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If Uganda Executes Gays, Will American Christians be Complicit?

4 years ago
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A bill currently before the Ugandan Parliament sounds like an absurdist scenario from some liberal nightmare about a theocratic state: Under the proposed law -- which appears to have strong public support -- criminal penalties on homosexual acts in the East African nation would be made much harsher, and include the death penalty.

Killing homosexuals for having sex? Just as shocking, however, are the links between the proposal and American Christians who have at times been rousing cheerleaders for Uganda's draconian statutes.

A key episode in the trail of evidence was an event in March 2009 in the capital, Kampala, that drew three well-known conservative Christian activists from the United States who are prominent in the so-called ex-gay movement that seeks to "convert" homosexuals to make them straight.

The three men, Scott Lively of Abiding Truth Ministries, Don Schmierer of Exodus International and the International Healing Foundation, and Lee Brundidge, who often works with a group called Extreme Prophetic, were invited to the conference of the Family Life Network of Uganda to help organize what Lively called "an effective social and political force" to combat "anti-family Western agitators." Those agitators, he said, are led by gay activists in Europe and the United States who "plan to spread sexual anarchy throughout the world under the guise of 'human rights' and 'family planning.' "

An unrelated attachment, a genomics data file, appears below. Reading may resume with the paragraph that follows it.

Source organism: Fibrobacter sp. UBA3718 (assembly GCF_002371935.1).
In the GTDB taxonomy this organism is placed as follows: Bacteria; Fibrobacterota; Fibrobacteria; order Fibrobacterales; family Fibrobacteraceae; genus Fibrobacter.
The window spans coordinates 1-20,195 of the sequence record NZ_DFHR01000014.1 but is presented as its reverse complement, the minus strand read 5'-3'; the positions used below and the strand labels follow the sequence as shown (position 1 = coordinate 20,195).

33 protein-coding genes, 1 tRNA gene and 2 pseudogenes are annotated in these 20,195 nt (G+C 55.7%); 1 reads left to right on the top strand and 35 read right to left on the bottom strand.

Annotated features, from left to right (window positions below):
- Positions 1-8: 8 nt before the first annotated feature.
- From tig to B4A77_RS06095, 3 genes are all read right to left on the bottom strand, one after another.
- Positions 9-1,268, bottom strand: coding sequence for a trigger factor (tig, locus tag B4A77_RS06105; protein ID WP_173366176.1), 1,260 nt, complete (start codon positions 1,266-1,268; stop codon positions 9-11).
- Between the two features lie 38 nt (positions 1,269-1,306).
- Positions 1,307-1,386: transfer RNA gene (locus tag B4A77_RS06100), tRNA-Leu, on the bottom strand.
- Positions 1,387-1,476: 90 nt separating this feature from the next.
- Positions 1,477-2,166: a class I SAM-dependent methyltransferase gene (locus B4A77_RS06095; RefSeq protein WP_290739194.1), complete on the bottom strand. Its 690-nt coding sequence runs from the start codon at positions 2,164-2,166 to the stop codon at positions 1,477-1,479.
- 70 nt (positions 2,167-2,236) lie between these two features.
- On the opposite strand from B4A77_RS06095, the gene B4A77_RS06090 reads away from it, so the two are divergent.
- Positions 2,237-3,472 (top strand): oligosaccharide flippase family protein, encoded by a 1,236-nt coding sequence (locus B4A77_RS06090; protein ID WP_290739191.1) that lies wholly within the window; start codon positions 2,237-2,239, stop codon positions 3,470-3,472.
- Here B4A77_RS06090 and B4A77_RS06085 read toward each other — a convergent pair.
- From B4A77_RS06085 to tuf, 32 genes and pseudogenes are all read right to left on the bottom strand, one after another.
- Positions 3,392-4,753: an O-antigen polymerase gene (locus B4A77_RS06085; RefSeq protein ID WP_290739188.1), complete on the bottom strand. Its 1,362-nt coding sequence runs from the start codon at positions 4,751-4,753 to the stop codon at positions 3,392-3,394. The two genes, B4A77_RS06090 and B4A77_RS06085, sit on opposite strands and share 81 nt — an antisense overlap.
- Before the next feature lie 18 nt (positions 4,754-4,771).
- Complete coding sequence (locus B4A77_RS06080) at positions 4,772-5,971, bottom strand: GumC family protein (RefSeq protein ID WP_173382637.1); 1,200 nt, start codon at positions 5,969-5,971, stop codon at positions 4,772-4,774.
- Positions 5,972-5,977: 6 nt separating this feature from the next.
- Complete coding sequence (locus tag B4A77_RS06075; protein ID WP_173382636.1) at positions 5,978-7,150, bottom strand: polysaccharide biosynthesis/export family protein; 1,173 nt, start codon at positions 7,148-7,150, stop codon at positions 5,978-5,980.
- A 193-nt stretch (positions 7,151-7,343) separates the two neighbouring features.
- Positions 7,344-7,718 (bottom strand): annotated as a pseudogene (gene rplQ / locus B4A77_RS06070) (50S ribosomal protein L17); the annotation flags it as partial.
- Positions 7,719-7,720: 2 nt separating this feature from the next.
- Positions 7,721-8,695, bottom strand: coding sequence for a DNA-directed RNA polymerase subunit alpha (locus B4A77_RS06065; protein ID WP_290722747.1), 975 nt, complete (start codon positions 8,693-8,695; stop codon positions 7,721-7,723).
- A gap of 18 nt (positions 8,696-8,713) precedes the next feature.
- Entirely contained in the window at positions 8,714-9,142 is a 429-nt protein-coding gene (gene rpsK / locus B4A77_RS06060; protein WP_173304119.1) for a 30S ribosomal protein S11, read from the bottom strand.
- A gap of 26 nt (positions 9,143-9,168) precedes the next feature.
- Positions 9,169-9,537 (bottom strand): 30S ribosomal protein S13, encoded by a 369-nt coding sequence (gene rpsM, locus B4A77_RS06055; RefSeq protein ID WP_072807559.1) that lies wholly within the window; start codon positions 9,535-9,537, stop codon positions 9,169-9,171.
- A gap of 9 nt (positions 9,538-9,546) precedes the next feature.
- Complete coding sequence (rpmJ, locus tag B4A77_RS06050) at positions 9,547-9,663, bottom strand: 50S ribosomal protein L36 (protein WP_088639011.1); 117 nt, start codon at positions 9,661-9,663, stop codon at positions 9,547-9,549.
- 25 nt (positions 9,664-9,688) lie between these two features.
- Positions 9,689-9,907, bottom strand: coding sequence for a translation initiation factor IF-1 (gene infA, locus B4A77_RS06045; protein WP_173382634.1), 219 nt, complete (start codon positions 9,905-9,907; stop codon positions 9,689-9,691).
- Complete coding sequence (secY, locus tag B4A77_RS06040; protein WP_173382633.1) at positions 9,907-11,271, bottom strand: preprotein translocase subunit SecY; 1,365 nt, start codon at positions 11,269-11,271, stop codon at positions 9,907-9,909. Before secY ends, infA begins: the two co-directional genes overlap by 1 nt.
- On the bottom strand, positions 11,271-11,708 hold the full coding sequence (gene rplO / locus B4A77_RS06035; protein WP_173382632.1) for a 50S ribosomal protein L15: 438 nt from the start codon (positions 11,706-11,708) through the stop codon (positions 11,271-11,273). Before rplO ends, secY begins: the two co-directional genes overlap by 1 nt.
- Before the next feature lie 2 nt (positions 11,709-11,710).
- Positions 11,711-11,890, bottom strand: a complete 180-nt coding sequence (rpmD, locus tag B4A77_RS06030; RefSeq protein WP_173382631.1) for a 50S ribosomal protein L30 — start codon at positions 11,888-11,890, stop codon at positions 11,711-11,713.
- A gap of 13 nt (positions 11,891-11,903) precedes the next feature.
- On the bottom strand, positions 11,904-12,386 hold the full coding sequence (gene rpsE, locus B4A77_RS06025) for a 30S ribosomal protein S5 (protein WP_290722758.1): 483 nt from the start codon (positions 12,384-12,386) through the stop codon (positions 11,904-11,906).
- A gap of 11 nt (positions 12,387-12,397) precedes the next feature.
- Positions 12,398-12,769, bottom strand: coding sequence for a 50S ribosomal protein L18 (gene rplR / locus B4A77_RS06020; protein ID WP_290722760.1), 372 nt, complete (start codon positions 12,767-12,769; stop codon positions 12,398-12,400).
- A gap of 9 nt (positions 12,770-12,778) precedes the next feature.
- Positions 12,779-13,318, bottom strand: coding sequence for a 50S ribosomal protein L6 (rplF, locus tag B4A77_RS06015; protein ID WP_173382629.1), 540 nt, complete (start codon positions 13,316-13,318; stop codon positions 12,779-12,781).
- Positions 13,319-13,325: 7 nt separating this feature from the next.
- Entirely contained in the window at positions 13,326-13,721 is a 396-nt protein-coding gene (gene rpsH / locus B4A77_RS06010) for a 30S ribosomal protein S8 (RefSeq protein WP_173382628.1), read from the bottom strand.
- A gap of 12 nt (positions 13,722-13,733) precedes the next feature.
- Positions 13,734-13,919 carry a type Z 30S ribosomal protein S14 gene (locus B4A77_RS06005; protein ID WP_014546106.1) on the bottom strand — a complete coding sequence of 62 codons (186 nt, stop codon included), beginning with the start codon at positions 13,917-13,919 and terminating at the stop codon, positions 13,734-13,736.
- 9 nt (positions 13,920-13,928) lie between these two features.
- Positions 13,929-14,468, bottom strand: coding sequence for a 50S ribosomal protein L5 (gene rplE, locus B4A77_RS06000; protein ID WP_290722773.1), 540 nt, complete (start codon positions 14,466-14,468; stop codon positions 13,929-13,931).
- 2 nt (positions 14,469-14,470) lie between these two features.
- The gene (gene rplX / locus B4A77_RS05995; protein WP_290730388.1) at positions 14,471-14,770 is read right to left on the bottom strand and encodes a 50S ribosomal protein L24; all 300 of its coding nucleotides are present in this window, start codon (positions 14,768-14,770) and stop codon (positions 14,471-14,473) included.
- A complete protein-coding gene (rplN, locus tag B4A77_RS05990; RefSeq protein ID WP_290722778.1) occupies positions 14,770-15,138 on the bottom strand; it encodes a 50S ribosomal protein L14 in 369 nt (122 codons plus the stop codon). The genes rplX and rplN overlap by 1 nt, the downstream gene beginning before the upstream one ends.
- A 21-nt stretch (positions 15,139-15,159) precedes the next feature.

If that message sounds over-the-top to American ears, it plays well in places like Uganda, where grass-roots sentiment against gays and anti-gay (and anti-Western) rhetoric from hardline Muslims can set the tone of the discourse.

In their talks to the conference of parents, politicians and educators, the trio provided a host of other anti-gay talking points as well. They said homosexuals are "out to destroy the country," according to reports from the scene, and they said that legalizing homosexuality is akin to legalizing "the molestation of children or having sex with animals." Lively, who has gained notoriety for arguing that homosexuals were the real force behind the rise of Nazism, was also invited to address the Ugandan Parliament. By his own account, his hosts "were very pleased."

Soon after the conference, the Family Life Network and its political allies got to work and on Oct. 15 introduced the Anti-Homosexuality Bill of 2009, which aims to "protect the traditional family by prohibiting any form of sexual relations between persons of the same sex."